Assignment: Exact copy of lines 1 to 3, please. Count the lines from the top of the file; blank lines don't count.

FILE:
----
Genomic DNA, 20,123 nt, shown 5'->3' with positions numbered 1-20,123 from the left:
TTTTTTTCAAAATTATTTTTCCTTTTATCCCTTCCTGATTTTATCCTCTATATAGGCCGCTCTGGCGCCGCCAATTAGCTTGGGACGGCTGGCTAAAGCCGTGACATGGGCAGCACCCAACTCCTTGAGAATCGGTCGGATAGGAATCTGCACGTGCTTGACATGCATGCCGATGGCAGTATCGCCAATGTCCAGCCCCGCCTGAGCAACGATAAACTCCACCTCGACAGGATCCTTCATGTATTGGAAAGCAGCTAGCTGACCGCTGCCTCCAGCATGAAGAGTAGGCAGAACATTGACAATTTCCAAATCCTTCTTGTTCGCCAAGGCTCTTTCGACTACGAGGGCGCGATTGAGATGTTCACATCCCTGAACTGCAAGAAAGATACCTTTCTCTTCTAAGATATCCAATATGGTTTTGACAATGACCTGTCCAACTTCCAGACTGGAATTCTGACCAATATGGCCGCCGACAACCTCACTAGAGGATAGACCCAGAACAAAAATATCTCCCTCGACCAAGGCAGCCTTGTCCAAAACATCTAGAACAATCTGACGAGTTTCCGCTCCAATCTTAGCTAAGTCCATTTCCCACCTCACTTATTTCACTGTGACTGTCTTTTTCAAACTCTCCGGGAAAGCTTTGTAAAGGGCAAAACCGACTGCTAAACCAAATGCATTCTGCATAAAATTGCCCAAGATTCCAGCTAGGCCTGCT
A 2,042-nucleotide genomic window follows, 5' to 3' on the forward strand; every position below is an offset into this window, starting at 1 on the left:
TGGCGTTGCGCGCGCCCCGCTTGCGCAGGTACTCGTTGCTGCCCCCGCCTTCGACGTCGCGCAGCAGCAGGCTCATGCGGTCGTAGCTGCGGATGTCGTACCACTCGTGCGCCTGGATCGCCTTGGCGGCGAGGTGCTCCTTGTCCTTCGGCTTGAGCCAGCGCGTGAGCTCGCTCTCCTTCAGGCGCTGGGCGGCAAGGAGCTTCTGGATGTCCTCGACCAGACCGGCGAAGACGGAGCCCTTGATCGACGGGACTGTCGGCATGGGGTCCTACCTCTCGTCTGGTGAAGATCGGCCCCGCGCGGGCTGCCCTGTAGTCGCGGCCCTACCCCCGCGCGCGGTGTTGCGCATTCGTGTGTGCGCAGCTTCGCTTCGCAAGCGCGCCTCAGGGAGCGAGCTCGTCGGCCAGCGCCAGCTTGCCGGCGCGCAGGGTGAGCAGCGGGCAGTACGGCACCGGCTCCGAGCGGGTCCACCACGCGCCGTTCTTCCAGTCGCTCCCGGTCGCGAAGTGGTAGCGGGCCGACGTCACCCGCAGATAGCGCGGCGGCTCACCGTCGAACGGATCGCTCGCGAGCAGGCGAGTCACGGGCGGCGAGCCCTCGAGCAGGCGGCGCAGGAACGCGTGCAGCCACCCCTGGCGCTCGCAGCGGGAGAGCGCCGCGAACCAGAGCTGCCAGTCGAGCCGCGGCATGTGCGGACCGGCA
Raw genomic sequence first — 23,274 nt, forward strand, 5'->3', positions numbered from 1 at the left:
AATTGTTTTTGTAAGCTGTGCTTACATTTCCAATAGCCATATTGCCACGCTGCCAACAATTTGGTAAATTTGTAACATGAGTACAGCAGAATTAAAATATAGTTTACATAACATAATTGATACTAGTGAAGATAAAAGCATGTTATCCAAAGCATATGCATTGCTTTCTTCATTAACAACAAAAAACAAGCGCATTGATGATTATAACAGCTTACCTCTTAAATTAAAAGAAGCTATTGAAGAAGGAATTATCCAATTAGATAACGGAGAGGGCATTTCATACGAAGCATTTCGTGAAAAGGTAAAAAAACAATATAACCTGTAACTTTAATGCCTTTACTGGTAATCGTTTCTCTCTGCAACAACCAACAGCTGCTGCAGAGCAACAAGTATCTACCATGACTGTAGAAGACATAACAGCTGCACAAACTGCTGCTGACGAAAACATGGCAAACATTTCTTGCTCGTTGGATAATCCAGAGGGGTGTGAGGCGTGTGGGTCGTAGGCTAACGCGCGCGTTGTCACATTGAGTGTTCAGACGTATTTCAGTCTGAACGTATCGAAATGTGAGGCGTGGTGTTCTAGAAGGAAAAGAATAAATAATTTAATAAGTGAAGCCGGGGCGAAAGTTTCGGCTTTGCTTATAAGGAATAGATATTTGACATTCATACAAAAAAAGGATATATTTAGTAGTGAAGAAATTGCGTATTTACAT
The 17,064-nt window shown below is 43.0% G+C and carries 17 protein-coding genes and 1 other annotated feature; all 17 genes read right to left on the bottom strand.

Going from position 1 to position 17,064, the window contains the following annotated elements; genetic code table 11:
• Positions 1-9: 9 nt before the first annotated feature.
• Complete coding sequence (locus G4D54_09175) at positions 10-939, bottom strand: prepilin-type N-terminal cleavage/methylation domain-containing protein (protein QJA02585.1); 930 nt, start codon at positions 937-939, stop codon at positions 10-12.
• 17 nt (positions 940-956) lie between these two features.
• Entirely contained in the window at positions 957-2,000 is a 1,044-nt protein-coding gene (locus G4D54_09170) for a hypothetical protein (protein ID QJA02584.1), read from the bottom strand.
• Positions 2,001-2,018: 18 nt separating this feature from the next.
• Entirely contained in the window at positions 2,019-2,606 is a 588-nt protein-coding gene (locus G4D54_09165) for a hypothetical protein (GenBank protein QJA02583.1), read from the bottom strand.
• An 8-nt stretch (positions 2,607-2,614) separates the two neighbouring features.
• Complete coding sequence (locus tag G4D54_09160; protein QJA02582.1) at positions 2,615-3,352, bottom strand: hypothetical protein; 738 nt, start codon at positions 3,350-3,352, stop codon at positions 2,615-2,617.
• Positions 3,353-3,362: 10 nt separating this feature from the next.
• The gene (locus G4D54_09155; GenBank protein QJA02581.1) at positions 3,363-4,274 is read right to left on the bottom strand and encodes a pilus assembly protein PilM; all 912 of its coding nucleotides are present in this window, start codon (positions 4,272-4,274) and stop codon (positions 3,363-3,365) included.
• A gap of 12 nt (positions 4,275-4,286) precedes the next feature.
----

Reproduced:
Genomic DNA, 20,123 nt, shown 5'->3' with positions numbered 1-20,123 from the left:
TTTTTTTCAAAATTATTTTTCCTTTTATCCCTTCCTGATTTTATCCTCTATATAGGCCGCTCTGGCGCCGCCAATTAGCTTGGGACGGCTGGCTAAAGCCGTGACATGGGCAGCACCCAACTCCTTGAGAATCGGTCGGATAGGAATCTGCACGTGCTTGACATGCATGCCGATGGCAGTATCGCCAATGTCCAGCCCCGCCTGAGCAACGATAAACTCCACCTCGACAGGATCCTTCATGTATTGGAAAGCAGCTAGCTGACCGCTGCCTCCAGCATGAAGAGTAGGCAGAACATTGACAATTTCCAAATCCTTCTTGTTCGCCAAGGCTCTTTCGACTACGAGGGCGCGATTGAGATGTTCACATCCCTGAACTGCAAGAAAGATACCTTTCTCTTCTAAGATATCCAATATGGTTTTGACAATGACCTGTCCAACTTCCAGACTGGAATTCTGACCAATATGGCCGCCGACAACCTCACTAGAGGATAGACCCAGAACAAAAATATCTCCCTCGACCAAGGCAGCCTTGTCCAAAACATCTAGAACAATCTGACGAGTTTCCGCTCCAATCTTAGCTAAGTCCATTTCCCACCTCACTTATTTCACTGTGACTGTCTTTTTCAAACTCTCCGGGAAAGCTTTGTAAAGGGCAAAACCGACTGCTAAACCAAATGCATTCTGCATAAAATTGCCCAAGATTCCAGCTAGGCCTGCT
A 2,042-nucleotide genomic window follows, 5' to 3' on the forward strand; every position below is an offset into this window, starting at 1 on the left: